banl owned signWith more and more "distressed" (foreclosed) homes up for sale, a bank-owned home may be the way to go if you are considering buying a house.

But experts say buying from a bank is very different than buying a home from an individual. With that in mind, here are some expert tips on how to buy a bank-owned home.


One key thing to keep in mind is that banks have lawyers. Lots and lots and lots of lawyers. And, they use them. A lot.

If you are thinking about purchasing a foreclosed property that is owned by a bank, now is not a good time to go it alone. You need a lawyer. A good lawyer. Heck, if you can afford it, maybe two good lawyers. Banks really know how to write a good contract.....for them! You need some good legal firepower on your side to help even the score.

Which brings us to Realtors. Like anything else, there is a learning curve when it comes to knowing how to deal with bank- owned real estate. You don't want to be doing business with a Realtor with training wheels. Get someone who has been down this road a few ( make that a few hundred maybe?) times.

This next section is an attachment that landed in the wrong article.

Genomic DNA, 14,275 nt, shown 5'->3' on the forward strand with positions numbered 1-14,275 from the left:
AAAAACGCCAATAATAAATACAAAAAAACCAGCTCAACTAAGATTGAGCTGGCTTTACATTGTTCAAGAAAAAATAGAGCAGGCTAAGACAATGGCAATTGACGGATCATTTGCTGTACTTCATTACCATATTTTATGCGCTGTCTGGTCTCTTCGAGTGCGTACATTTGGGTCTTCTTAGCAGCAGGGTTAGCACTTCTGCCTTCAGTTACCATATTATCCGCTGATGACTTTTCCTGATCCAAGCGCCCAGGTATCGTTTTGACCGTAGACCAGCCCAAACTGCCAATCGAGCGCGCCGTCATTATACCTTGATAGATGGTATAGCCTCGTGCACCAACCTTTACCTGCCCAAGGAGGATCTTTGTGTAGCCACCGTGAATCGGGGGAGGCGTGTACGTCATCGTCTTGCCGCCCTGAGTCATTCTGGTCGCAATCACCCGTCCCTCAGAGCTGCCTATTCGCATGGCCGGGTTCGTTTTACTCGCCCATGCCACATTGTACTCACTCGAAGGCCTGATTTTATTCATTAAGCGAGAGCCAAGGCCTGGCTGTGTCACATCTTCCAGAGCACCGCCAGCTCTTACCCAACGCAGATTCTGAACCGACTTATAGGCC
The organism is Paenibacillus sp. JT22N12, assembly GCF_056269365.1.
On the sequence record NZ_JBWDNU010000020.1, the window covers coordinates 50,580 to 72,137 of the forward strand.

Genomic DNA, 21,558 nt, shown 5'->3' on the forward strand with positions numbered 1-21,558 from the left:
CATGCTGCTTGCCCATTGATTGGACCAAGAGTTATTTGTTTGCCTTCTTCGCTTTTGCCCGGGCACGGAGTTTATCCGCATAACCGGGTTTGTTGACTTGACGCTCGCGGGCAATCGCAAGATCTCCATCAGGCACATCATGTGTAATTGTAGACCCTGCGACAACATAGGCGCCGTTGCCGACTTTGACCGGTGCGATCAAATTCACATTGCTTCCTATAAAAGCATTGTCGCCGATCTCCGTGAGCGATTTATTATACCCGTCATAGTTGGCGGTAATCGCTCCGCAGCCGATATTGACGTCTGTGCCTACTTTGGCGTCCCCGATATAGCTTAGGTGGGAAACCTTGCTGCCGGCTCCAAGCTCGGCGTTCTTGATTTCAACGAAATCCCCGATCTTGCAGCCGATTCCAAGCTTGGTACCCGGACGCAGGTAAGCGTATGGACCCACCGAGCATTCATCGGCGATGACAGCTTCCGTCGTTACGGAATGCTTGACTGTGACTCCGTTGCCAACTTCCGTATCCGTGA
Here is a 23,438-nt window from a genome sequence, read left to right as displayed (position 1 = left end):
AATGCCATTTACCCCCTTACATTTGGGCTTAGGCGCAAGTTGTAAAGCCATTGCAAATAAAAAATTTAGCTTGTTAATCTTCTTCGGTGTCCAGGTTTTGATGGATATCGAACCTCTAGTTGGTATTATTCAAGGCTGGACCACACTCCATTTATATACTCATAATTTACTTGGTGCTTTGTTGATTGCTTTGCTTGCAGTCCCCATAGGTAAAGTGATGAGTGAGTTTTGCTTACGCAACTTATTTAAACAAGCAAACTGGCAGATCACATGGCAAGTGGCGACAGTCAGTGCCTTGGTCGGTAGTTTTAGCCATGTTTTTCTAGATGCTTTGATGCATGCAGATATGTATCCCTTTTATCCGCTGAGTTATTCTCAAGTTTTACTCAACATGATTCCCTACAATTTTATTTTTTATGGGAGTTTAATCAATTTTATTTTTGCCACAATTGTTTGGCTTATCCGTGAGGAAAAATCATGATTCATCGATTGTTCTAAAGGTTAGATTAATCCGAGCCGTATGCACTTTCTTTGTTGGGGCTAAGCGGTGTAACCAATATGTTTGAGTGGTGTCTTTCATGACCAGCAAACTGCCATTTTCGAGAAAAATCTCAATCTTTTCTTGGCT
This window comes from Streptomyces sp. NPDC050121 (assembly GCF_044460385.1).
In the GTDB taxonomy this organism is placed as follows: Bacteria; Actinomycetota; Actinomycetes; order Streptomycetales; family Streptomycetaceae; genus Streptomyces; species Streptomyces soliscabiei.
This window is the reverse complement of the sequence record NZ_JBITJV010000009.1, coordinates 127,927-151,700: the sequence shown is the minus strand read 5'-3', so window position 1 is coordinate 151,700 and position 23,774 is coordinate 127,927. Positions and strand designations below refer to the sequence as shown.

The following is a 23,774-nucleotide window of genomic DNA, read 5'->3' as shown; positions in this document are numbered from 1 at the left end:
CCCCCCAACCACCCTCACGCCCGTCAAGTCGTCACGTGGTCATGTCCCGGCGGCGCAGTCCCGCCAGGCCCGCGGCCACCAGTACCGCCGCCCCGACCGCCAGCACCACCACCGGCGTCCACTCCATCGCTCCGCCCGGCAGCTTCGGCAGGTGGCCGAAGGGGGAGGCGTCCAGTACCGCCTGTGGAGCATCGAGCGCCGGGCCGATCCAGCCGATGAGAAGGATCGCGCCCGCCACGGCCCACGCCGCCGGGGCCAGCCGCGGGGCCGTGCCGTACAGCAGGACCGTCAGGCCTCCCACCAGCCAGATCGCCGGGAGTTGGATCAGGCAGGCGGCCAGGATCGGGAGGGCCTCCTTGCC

RealtyTrac even has a pretty good primer on its website on what to do when buying bank-owned property -- a checklist, in fact.

One key thing to keep in mind, the checklist reminds us, is that bank-owned, foreclosed properties are usually sold "as is." If you don't do your research, and lots of it, whatever money you may save buying the distressed property may end up distressing you even more when you find out you have to pump a lot of your hard-earned and borrowed cash into fixing up the place.

One other thing to keep in mind: The bank wants to get the property off its books as fast as possible. Try and negotiate with them. Go for it!

Charles Feldman is a journalist, media consultant and co-author of the book, "No Time To Think -The Menace of Media Speed and the 24-hour News Cycle."


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